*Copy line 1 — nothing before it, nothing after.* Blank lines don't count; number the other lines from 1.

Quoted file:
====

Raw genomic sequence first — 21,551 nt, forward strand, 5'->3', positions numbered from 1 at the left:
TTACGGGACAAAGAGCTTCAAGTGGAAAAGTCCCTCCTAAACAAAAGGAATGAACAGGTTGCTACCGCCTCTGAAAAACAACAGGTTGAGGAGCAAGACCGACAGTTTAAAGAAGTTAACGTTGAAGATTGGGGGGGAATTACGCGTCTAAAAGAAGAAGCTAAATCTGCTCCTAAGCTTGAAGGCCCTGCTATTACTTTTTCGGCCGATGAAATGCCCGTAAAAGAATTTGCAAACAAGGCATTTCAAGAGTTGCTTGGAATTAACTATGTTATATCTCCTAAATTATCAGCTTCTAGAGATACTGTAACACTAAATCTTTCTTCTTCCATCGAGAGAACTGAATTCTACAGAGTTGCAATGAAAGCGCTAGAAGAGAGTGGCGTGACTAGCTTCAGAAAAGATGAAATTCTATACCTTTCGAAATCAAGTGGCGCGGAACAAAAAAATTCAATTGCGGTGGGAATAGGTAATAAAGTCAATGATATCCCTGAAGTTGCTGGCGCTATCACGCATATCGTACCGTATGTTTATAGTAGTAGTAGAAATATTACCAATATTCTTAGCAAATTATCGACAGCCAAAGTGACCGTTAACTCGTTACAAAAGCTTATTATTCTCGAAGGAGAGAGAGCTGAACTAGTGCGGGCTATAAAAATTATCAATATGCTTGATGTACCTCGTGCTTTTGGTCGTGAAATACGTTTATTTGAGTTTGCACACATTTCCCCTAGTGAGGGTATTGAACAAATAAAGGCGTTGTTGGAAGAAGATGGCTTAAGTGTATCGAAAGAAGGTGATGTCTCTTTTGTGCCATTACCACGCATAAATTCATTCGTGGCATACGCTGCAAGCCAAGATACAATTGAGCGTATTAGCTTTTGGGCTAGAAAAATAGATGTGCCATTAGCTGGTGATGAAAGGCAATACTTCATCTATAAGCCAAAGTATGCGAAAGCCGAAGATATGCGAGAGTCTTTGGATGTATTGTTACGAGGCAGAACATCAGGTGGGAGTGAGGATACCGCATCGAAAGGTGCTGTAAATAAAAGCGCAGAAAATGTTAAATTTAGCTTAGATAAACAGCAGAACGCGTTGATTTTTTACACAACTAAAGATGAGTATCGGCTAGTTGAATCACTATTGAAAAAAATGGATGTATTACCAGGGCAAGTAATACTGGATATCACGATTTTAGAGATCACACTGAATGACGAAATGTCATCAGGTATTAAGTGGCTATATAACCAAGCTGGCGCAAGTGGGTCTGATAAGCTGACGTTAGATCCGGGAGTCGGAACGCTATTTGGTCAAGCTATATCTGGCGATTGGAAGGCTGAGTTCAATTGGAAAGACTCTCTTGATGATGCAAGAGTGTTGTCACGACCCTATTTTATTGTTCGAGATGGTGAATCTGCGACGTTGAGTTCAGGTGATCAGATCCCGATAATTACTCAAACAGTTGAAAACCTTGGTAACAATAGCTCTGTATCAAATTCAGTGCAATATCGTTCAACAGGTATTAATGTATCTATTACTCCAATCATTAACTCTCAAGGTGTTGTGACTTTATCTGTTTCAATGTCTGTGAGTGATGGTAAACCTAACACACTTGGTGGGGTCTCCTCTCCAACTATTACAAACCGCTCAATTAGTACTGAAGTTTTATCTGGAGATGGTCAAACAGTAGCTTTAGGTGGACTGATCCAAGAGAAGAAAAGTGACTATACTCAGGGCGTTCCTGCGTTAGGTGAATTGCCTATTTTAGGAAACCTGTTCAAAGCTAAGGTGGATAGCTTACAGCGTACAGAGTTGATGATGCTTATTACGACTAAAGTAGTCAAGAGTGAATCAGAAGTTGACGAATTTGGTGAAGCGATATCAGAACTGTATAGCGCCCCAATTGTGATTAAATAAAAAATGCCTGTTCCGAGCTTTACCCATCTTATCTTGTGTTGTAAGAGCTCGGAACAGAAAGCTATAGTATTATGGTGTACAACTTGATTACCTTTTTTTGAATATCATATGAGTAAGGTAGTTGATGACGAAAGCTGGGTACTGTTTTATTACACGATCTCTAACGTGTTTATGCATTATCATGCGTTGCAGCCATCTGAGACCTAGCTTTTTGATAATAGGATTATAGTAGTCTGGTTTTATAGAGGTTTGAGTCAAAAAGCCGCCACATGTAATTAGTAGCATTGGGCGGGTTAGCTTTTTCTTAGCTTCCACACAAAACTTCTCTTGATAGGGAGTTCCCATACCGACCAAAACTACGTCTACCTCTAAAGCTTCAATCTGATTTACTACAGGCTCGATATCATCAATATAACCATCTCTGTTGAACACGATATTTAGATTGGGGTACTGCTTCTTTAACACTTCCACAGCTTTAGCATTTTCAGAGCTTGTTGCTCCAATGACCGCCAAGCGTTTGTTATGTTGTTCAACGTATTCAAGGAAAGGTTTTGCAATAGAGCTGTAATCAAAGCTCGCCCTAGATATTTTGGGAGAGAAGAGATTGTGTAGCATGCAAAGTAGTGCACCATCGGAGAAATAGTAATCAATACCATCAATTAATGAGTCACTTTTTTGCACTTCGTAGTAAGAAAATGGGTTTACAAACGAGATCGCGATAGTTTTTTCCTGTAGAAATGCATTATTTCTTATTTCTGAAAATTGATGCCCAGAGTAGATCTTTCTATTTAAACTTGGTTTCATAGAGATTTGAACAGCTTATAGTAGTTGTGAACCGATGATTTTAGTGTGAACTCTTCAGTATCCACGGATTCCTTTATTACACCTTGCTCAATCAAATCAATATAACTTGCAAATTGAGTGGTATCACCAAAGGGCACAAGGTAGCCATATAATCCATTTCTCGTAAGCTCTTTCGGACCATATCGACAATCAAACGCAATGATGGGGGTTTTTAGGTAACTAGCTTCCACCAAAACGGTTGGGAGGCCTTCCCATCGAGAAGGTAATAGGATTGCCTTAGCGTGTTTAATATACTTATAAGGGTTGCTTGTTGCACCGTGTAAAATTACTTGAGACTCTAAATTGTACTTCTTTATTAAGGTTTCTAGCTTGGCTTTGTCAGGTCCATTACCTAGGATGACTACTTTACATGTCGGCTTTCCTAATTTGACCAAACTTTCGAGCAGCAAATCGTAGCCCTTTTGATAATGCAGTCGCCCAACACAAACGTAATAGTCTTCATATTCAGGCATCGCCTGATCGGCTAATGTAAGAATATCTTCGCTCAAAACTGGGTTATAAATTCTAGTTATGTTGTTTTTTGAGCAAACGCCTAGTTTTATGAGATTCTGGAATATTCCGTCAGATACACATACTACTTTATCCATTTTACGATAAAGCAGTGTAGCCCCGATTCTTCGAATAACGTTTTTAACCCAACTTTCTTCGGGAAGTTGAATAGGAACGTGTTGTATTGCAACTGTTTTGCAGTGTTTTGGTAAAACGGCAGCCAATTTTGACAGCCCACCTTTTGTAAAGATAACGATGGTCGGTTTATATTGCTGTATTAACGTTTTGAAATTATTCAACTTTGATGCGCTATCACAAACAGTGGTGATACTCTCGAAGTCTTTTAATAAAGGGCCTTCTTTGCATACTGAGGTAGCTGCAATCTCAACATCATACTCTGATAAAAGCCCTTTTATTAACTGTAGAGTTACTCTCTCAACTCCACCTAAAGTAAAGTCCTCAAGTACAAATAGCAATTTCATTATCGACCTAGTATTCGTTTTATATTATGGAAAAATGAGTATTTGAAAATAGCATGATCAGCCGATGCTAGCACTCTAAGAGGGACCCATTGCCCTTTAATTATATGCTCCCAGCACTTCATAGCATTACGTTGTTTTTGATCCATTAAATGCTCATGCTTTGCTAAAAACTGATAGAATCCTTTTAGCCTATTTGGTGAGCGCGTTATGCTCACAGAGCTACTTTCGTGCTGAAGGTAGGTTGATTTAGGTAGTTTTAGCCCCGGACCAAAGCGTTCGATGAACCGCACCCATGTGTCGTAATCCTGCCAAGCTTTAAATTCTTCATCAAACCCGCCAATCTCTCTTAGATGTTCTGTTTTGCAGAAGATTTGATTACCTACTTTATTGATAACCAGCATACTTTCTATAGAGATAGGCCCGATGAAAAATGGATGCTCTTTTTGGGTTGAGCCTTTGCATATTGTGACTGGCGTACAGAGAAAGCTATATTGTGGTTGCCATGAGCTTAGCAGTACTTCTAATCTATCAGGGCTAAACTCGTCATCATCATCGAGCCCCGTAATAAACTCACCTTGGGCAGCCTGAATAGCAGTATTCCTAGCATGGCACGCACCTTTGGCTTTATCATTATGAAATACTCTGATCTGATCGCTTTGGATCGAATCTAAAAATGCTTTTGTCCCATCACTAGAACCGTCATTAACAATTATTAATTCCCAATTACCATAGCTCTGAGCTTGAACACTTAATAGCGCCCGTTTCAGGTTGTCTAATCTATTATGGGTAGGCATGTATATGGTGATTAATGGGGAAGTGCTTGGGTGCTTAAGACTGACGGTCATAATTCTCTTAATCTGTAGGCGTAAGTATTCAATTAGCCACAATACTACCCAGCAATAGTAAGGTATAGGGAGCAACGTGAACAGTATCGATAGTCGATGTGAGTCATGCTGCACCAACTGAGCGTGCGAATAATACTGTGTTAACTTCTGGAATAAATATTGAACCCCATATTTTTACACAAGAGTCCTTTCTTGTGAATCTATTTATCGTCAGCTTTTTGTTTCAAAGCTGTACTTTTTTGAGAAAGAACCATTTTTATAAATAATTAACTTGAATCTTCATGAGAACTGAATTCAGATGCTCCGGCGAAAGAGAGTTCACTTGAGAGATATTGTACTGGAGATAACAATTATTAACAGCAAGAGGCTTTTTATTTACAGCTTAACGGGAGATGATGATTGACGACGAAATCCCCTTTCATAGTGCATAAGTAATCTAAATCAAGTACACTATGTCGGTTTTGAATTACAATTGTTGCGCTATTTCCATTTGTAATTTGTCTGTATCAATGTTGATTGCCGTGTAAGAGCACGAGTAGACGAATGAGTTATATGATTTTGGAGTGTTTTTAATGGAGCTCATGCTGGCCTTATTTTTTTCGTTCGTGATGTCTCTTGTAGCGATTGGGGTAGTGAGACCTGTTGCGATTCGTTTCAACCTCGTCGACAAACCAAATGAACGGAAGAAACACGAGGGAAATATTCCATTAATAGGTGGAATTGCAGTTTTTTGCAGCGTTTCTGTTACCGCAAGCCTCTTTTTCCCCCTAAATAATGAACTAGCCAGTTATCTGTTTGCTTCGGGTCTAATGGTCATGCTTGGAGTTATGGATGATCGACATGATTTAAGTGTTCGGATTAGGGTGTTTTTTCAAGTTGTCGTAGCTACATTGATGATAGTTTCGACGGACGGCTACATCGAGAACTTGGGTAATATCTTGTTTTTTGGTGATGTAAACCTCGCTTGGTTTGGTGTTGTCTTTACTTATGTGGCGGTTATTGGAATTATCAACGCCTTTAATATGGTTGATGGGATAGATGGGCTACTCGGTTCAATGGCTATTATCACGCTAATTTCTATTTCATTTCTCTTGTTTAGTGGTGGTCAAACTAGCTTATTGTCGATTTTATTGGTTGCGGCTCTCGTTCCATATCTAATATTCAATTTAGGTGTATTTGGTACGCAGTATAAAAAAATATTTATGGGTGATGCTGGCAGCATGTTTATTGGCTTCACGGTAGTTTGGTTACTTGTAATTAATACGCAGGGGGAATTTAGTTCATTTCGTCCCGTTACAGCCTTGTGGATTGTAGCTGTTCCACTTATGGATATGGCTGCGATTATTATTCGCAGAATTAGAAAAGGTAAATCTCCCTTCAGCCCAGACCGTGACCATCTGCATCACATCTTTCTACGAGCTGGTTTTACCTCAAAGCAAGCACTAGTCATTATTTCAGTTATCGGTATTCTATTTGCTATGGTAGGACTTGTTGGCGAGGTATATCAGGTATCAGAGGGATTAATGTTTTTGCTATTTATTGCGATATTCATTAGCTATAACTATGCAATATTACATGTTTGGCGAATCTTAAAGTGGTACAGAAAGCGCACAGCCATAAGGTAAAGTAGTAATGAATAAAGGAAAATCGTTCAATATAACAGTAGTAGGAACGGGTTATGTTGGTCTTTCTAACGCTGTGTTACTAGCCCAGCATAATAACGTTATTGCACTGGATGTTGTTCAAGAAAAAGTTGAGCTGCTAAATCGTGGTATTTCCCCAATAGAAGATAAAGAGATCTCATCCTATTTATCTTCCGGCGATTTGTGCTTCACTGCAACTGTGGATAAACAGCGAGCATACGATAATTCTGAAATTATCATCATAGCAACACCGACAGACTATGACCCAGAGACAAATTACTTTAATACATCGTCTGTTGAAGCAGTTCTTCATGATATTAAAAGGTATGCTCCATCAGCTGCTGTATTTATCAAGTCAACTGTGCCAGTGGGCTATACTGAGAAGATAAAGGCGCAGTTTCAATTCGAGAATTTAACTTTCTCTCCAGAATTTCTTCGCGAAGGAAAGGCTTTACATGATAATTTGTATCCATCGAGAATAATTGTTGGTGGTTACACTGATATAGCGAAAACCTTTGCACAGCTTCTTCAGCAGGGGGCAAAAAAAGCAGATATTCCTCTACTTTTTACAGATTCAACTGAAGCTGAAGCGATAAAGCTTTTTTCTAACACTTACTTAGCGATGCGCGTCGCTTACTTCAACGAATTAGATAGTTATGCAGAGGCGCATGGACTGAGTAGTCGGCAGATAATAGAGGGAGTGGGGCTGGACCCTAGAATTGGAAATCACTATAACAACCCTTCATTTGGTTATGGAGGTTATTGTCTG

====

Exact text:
Raw genomic sequence first — 21,551 nt, forward strand, 5'->3', positions numbered from 1 at the left: